F. Picabia, Lettres à Léonce Rosenberg 1929-1940, Les Cahiers du Musée National d’Art Moderne, Paris, 2000, p. 97 (illustrated)
    K.J. Jewell, The Art of Enigma: The De Chirico Brothers & the Politics of Modernism, University Park: The Pennsylvania State University Press, 2004, p. IX
    W. Schmied, "L'enigma di de Chirico", Il Giornale dell’Arte, no. 3, 2007, p. 6 (illustrated)
    A. Inguscio, G. Rasario, "Giorgio de Chirico e Léonce Rosenberg: L’Arte al tempo della crisi", Metafisica 2010, no.9/10, Fondazione Giorgio e Isa de Chirico, Rome, 2010, pp. 102-105, 107, 114, 115
    R. Smith, "Movements Expanded and Redefined", The New York Times, September 12, 2010, p. AR70 (illustrated)
    C. Green, J. Daehner, Modern Antiquity: Picasso de Chirico, Léger, Picabia, Getty Publications, Los Angeles, 2011, p. 35 (illustrated)

  • Catalogue Essay

    [QUOTE}: Gladiators! There's an enigma in that word.

    Gladiateurs au repos is a large-scale, historical painting by Giorgio de Chirico, dating from 1928-29 and celebrating the gladiators who had become one of his key pictorial themes. This painting, with its armed figures looming larger than life and full of color, was one of three that dominated the celebrated Hall des gladiateurs in the home of de Chirico's dealer, Léonce Rosenberg, the founder of the famous avant garde Galerie de l'Effort Moderne. The room featured a total of eleven canvases by the artist; of this group, several are now in museum collections. Since it was painted, Gladiateurs au repos had a distinguished history, featuring in a wide range of exhibitions and publications. The picture has seldom changed hands: it was acquired by the writer and diplomat Filippo Anfuso in the 1930s, and remained in the collection of his heirs until just over a decade ago.

    Rosenberg's apartment was decorated by a number of artists with whom he had worked, alongside de Chirico. Others including Max Ernst, Fernand Léger, Francis Picabia, Gino Severini and de Chirico's own brother, Alberto Savinio, were all invited to create works for the interior, which became a showcase in its own right. In de Chirico's room, the theme of the gladiator dominated: the two other large-scale paintings showed a combat and a triumph, with Gladiateurs au repos placed between them. Elsewhere, other images included gladiators racing or training. In L'intelligence de deux époques, published in 1930, Waldemar George celebrated the way this modern take on a classical theme resonated with the Empire period furnishings in the room.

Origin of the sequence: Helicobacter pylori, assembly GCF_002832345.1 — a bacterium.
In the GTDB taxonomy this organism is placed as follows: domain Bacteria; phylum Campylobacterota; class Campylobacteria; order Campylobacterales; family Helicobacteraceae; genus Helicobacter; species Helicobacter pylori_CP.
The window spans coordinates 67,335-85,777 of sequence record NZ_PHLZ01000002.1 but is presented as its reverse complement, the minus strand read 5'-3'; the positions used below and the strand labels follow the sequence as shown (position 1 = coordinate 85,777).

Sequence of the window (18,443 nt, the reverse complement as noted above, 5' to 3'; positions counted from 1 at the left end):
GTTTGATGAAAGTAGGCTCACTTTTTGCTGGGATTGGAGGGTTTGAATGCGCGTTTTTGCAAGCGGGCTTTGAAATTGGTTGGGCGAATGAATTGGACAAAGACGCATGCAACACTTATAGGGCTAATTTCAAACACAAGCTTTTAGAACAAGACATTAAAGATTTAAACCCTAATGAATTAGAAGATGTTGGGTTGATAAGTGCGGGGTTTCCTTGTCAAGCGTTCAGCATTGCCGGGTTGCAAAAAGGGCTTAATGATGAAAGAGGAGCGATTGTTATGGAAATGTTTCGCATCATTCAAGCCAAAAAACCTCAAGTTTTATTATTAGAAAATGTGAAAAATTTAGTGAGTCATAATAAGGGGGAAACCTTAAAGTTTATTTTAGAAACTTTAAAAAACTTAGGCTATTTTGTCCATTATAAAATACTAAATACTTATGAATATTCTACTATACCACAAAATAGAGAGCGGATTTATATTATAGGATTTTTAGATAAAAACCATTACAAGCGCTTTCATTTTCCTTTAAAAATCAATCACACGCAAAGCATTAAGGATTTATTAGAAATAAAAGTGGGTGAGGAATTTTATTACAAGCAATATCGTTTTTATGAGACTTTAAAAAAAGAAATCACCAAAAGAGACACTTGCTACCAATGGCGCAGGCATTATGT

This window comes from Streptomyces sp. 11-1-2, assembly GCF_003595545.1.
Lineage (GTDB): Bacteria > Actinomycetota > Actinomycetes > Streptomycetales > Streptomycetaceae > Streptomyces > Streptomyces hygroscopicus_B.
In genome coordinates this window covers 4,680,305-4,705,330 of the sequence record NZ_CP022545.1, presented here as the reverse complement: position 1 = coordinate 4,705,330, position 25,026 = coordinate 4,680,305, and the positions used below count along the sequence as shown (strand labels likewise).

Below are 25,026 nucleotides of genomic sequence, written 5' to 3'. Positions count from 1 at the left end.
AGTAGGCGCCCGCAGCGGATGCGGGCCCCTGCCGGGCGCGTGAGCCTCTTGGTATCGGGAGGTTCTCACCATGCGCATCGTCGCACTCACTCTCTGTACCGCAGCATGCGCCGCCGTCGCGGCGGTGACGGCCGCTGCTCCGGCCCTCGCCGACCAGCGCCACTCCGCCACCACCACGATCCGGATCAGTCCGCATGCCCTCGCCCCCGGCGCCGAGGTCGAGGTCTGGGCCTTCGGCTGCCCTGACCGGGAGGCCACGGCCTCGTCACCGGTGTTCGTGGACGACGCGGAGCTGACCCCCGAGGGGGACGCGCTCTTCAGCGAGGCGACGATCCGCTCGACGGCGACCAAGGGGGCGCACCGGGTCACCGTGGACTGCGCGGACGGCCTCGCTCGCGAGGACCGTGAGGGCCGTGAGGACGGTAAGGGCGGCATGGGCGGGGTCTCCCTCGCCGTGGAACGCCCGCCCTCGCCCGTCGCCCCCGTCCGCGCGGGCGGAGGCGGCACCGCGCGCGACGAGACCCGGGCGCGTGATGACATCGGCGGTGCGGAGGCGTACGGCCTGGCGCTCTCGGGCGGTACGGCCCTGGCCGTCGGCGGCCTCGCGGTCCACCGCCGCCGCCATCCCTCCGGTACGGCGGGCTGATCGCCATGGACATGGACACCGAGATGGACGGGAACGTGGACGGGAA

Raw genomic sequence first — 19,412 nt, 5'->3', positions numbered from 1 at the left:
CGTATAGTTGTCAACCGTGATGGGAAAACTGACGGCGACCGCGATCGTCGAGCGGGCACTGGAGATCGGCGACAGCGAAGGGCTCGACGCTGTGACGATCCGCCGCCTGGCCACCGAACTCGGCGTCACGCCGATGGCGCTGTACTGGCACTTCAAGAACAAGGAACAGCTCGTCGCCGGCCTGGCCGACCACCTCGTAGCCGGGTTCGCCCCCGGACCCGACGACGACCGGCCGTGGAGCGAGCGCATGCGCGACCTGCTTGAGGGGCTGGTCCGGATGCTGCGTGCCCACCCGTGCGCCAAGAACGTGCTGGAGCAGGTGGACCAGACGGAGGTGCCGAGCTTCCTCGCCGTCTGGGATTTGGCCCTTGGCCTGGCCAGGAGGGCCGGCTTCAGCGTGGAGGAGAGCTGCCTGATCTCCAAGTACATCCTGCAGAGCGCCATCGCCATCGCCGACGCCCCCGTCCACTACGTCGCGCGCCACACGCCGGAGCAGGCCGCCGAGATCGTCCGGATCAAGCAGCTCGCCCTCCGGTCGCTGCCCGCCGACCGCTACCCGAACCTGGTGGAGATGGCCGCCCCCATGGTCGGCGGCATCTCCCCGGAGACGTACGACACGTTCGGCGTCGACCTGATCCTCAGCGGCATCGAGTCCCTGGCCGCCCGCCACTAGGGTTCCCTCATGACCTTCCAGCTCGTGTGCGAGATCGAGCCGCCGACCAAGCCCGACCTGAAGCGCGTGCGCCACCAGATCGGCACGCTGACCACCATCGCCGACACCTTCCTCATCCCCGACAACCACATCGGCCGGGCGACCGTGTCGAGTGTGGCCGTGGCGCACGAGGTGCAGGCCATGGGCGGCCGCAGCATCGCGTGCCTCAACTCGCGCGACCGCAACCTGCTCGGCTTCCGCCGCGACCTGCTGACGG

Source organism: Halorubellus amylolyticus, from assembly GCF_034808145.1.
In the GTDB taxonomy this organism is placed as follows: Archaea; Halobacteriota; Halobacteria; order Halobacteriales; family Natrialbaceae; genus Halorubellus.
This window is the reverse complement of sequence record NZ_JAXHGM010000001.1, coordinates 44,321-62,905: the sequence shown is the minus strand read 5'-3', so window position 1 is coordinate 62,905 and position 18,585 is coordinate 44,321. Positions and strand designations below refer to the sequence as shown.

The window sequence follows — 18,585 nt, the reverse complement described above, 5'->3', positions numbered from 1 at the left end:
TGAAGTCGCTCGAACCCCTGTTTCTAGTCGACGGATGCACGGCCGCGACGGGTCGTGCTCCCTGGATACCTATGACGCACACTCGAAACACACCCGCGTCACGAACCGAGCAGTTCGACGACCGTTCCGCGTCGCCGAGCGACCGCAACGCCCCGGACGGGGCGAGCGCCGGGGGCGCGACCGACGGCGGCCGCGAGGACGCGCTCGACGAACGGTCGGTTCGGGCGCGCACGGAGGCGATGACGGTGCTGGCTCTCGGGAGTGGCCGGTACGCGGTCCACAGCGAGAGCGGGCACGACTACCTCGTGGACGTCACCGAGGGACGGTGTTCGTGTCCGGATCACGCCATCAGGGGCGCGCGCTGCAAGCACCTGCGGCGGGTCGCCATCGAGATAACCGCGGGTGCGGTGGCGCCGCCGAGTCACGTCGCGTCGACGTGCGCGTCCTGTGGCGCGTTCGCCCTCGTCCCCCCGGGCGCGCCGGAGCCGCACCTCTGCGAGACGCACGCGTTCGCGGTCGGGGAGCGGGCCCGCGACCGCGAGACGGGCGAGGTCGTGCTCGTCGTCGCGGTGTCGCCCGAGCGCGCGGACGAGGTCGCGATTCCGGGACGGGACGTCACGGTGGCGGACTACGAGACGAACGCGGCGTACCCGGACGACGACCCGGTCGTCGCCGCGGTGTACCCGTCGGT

By the time de Chirico painted Gladiateurs au repos, he was living in Paris, having returned there after a sojourn in Italy. de Chirico had returned to Paris in part because of the enthusiasm the Surrealists had shown his pictures. de Chirico's paintings tapped into a mysterious universe, in which the past appeared vivid and real, continuing to unfold parallel to our own existence. These gladiators, which appeared in de Chirico's work at the end of the 1920s, tap into that theme: they are classical fighters, champions of battles enacted solely for the entertainment of their spectators. In de Chirico's novel Hebdomeros, published in 1929, around the time that he painted Gladiateurs au repos, his eponymous alter ego viewed a tableau vivant featuring such gladiators, which he viewed in terms that relate to this painting: